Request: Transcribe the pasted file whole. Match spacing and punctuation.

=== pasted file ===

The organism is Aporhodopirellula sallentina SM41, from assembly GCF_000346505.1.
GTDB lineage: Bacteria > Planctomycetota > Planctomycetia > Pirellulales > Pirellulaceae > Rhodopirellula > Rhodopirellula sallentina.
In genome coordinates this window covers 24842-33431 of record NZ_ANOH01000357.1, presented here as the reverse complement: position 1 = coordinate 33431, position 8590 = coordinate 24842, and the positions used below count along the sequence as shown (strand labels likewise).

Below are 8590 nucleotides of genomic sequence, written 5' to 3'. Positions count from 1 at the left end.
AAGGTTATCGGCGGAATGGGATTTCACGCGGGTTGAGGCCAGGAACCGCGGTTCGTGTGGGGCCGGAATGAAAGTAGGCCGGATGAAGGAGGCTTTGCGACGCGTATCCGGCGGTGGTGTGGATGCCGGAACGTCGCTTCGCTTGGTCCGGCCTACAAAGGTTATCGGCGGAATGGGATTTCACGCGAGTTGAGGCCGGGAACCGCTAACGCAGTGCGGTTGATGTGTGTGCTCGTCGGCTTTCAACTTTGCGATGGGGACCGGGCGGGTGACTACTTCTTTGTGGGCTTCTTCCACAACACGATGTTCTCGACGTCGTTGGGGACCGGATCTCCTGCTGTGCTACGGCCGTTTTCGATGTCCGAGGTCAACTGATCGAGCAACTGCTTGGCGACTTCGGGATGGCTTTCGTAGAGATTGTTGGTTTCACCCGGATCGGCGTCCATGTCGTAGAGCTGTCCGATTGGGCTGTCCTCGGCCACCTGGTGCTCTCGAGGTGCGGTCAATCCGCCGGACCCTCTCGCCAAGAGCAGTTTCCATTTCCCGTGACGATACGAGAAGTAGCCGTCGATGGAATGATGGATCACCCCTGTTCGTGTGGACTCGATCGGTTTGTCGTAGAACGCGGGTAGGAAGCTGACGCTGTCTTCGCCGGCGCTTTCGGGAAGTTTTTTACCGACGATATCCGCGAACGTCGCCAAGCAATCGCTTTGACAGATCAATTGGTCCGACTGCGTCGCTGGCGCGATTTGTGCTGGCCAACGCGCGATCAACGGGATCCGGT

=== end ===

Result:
The organism is Aporhodopirellula sallentina SM41, from assembly GCF_000346505.1.
GTDB lineage: Bacteria > Planctomycetota > Planctomycetia > Pirellulales > Pirellulaceae > Rhodopirellula > Rhodopirellula sallentina.
In genome coordinates this window covers 24842-33431 of record NZ_ANOH01000357.1, presented here as the reverse complement: position 1 = coordinate 33431, position 8590 = coordinate 24842, and the positions used below count along the sequence as shown (strand labels likewise).

Below are 8590 nucleotides of genomic sequence, written 5' to 3'. Positions count from 1 at the left end.
AAGGTTATCGGCGGAATGGGATTTCACGCGGGTTGAGGCCAGGAACCGCGGTTCGTGTGGGGCCGGAATGAAAGTAGGCCGGATGAAGGAGGCTTTGCGACGCGTATCCGGCGGTGGTGTGGATGCCGGAACGTCGCTTCGCTTGGTCCGGCCTACAAAGGTTATCGGCGGAATGGGATTTCACGCGAGTTGAGGCCGGGAACCGCTAACGCAGTGCGGTTGATGTGTGTGCTCGTCGGCTTTCAACTTTGCGATGGGGACCGGGCGGGTGACTACTTCTTTGTGGGCTTCTTCCACAACACGATGTTCTCGACGTCGTTGGGGACCGGATCTCCTGCTGTGCTACGGCCGTTTTCGATGTCCGAGGTCAACTGATCGAGCAACTGCTTGGCGACTTCGGGATGGCTTTCGTAGAGATTGTTGGTTTCACCCGGATCGGCGTCCATGTCGTAGAGCTGTCCGATTGGGCTGTCCTCGGCCACCTGGTGCTCTCGAGGTGCGGTCAATCCGCCGGACCCTCTCGCCAAGAGCAGTTTCCATTTCCCGTGACGATACGAGAAGTAGCCGTCGATGGAATGATGGATCACCCCTGTTCGTGTGGACTCGATCGGTTTGTCGTAGAACGCGGGTAGGAAGCTGACGCTGTCTTCGCCGGCGCTTTCGGGAAGTTTTTTACCGACGATATCCGCGAACGTCGCCAAGCAATCGCTTTGACAGATCAATTGGTCCGACTGCGTCGCTGGCGCGATTTGTGCTGGCCAACGCGCGATCAACGGGATCCGGT